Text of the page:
• Identify investments in new systems, such as those in operation at the border which need to be implemented, scaled up or brought forward to support an orderly Brexit.
  • Begin immediate discussions with the Republic of Ireland on the operation of an open border post-Brexit, since both the UK and the Republic have committed to no hard border even in the event of no deal.
  • Start an immediate study of the policy changes needed to ensure the long-term competitiveness of the UK, including the reduction of burdensome regulations on business and, where required, divergence from the EU, while maintaining alignment in areas of national interest.
  • Issue immediate reassurance to all EU nationals residing in the UK to remove any doubts over their future and rights once the UK has left the EU.

Moving to a planned Brexit will allow us to reallocate the £39 billion to implement contingency measures, introduce new systems to ensure long term success and provide a cushion to those areas of the economy which need more time to adjust to the change.

It will also allow us to move beyond the discussion over the flawed backstop arrangement and look for practical solutions for the Northern Irish Border.  The EU has cynically used the backstop to leverage a deal which will allow them to keep the UK tied into their rules indefinitely.  Shifting the focus to a planned Brexit would give a clear focus on the practical arrangements that authorities on both sides of the border need to take to keep the border open.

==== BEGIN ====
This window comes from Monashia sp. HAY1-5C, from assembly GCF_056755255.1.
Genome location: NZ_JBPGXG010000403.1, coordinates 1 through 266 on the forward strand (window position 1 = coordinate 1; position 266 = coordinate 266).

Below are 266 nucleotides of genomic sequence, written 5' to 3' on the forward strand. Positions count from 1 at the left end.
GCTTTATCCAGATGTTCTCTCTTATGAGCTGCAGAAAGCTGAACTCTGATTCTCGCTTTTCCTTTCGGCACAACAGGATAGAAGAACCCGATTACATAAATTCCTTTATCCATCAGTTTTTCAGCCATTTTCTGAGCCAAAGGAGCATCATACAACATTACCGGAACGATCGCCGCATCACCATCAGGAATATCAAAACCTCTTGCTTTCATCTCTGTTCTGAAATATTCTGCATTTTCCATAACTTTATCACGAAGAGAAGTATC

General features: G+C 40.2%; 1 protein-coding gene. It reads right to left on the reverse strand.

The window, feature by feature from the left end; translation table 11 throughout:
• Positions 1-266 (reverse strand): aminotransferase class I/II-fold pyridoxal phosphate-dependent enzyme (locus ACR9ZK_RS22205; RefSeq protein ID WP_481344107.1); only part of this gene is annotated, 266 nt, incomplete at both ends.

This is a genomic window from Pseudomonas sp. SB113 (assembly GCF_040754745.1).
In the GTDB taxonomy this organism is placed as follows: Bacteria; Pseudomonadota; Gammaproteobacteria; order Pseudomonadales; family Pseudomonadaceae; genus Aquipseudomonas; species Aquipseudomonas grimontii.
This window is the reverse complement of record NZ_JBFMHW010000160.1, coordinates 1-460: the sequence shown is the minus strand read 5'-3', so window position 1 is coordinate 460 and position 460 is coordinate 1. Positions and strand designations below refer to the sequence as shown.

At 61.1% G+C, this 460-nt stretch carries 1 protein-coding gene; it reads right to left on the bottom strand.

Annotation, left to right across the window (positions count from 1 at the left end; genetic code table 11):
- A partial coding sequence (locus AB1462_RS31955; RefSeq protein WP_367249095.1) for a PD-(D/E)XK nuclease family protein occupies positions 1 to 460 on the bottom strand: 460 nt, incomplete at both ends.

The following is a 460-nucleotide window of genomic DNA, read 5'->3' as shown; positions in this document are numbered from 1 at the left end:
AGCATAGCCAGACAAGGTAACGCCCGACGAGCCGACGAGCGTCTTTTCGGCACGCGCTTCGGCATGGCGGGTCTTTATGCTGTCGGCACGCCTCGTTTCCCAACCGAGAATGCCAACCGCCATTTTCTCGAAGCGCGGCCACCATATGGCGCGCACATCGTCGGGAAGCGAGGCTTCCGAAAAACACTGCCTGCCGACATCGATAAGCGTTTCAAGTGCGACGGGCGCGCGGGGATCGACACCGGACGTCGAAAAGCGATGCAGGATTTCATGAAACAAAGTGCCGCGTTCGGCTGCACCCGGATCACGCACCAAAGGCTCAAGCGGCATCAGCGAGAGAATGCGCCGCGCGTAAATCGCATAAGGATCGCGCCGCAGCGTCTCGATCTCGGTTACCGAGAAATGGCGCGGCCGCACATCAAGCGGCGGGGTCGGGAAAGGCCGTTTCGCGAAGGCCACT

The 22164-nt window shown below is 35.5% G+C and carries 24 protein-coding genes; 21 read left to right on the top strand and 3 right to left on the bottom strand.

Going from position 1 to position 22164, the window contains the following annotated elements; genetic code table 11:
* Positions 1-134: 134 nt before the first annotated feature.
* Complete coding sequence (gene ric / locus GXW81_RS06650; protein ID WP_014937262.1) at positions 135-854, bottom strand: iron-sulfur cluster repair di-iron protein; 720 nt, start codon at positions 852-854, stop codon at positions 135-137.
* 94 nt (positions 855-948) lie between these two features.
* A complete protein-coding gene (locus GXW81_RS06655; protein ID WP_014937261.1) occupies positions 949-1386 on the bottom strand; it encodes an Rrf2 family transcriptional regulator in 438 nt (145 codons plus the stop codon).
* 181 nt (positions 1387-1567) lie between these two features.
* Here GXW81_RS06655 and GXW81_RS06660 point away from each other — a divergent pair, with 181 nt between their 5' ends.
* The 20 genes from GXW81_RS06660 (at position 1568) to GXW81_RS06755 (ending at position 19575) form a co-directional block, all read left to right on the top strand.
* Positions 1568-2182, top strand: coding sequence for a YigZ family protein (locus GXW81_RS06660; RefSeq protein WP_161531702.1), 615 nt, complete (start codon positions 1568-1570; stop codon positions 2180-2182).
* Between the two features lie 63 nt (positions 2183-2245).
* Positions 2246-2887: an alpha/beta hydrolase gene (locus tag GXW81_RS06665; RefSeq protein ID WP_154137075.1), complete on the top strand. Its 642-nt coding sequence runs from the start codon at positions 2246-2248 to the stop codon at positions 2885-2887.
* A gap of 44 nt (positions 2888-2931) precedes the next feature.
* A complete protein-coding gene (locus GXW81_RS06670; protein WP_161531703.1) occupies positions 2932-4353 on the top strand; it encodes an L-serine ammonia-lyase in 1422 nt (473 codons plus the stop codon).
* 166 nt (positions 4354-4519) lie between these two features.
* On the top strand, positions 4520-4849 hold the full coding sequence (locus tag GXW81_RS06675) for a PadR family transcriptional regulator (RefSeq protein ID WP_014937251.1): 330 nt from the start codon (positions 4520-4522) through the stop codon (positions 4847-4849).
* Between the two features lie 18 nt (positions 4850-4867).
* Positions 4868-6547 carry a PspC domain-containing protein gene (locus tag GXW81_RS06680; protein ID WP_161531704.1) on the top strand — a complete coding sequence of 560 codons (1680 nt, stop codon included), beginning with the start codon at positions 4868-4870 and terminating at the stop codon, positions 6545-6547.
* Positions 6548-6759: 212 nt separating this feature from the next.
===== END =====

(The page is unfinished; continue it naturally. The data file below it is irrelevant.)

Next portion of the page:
The current Withdrawal Agreement does not fulfil our vote to leave the EU, is not in our economic interests and, ultimately, its inherent flaws mean that it increases the chances of the UK defaulting into an abrupt no deal Brexit.

It is increasingly clear that an alternative approach is required.  Some have suggested that Norway, ‘Norway for now’, Norway Plus or EFTA/EEA membership could present that alternative, yet this would keep us even more closely tied to the EU and would genuinely ensure that we remain in the EU in all but name. This is not delivering on the referendum and would destroy the public’s faith in democracy.

Without agreement from the EU that it is willing to remove the backstop and accept that the £39 billion payment must be linked to a future trade agreement, a planned and orderly Brexit as outlined above is the only option which prioritises our economic interests, is achievable within the time frame left and which actually delivers on the public vote to leave.

How Dublin ran rings round May on Brexit and the Northern Ireland border

Tony Connelly describes in painful detail the success of Irish negotiators in aligning themselves with the EU27, while leaving the Brits to flounder.

Brexit and Ireland: The Dangers, the Opportunities, and the Inside Story of the Irish Response by Tony Connelly